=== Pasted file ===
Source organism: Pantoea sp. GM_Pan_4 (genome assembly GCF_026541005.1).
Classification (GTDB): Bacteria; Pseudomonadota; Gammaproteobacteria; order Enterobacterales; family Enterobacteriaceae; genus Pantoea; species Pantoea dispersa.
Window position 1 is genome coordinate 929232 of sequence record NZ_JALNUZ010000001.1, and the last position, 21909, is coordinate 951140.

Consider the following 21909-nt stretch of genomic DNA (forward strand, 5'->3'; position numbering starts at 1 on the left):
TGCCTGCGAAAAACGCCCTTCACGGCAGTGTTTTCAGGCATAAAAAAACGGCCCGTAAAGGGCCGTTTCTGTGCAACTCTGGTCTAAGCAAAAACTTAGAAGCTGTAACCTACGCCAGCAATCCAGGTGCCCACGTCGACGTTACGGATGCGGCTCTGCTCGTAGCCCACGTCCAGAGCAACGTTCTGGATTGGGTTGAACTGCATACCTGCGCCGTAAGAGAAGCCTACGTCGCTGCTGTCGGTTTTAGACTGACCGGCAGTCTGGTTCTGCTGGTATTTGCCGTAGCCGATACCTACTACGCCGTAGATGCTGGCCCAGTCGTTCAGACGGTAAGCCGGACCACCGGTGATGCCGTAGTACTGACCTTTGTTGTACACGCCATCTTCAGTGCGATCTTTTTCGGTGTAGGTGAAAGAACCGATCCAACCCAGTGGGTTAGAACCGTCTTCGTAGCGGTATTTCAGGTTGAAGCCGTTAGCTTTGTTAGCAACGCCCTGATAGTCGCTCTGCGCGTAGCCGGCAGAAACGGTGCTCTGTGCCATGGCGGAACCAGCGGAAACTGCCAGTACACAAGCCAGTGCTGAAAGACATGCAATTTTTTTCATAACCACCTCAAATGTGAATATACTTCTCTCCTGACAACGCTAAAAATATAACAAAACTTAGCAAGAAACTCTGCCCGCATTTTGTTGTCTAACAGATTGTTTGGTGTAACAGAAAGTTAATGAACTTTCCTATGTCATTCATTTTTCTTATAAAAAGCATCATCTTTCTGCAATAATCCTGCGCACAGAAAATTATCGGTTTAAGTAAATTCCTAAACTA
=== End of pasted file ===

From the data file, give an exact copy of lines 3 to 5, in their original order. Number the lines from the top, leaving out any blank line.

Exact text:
Window position 1 is genome coordinate 929232 of sequence record NZ_JALNUZ010000001.1, and the last position, 21909, is coordinate 951140.

Consider the following 21909-nt stretch of genomic DNA (forward strand, 5'->3'; position numbering starts at 1 on the left):
TGCCTGCGAAAAACGCCCTTCACGGCAGTGTTTTCAGGCATAAAAAAACGGCCCGTAAAGGGCCGTTTCTGTGCAACTCTGGTCTAAGCAAAAACTTAGAAGCTGTAACCTACGCCAGCAATCCAGGTGCCCACGTCGACGTTACGGATGCGGCTCTGCTCGTAGCCCACGTCCAGAGCAACGTTCTGGATTGGGTTGAACTGCATACCTGCGCCGTAAGAGAAGCCTACGTCGCTGCTGTCGGTTTTAGACTGACCGGCAGTCTGGTTCTGCTGGTATTTGCCGTAGCCGATACCTACTACGCCGTAGATGCTGGCCCAGTCGTTCAGACGGTAAGCCGGACCACCGGTGATGCCGTAGTACTGACCTTTGTTGTACACGCCATCTTCAGTGCGATCTTTTTCGGTGTAGGTGAAAGAACCGATCCAACCCAGTGGGTTAGAACCGTCTTCGTAGCGGTATTTCAGGTTGAAGCCGTTAGCTTTGTTAGCAACGCCCTGATAGTCGCTCTGCGCGTAGCCGGCAGAAACGGTGCTCTGTGCCATGGCGGAACCAGCGGAAACTGCCAGTACACAAGCCAGTGCTGAAAGACATGCAATTTTTTTCATAACCACCTCAAATGTGAATATACTTCTCTCCTGACAACGCTAAAAATATAACAAAACTTAGCAAGAAACTCTGCCCGCATTTTGTTGTCTAACAGATTGTTTGGTGTAACAGAAAGTTAATGAACTTTCCTATGTCATTCATTTTTCTTATAAAAAGCATCATCTTTCTGCAATAATCCTGCGCACAGAAAATTATCGGTTTAAGTAAATTCCTAAACTA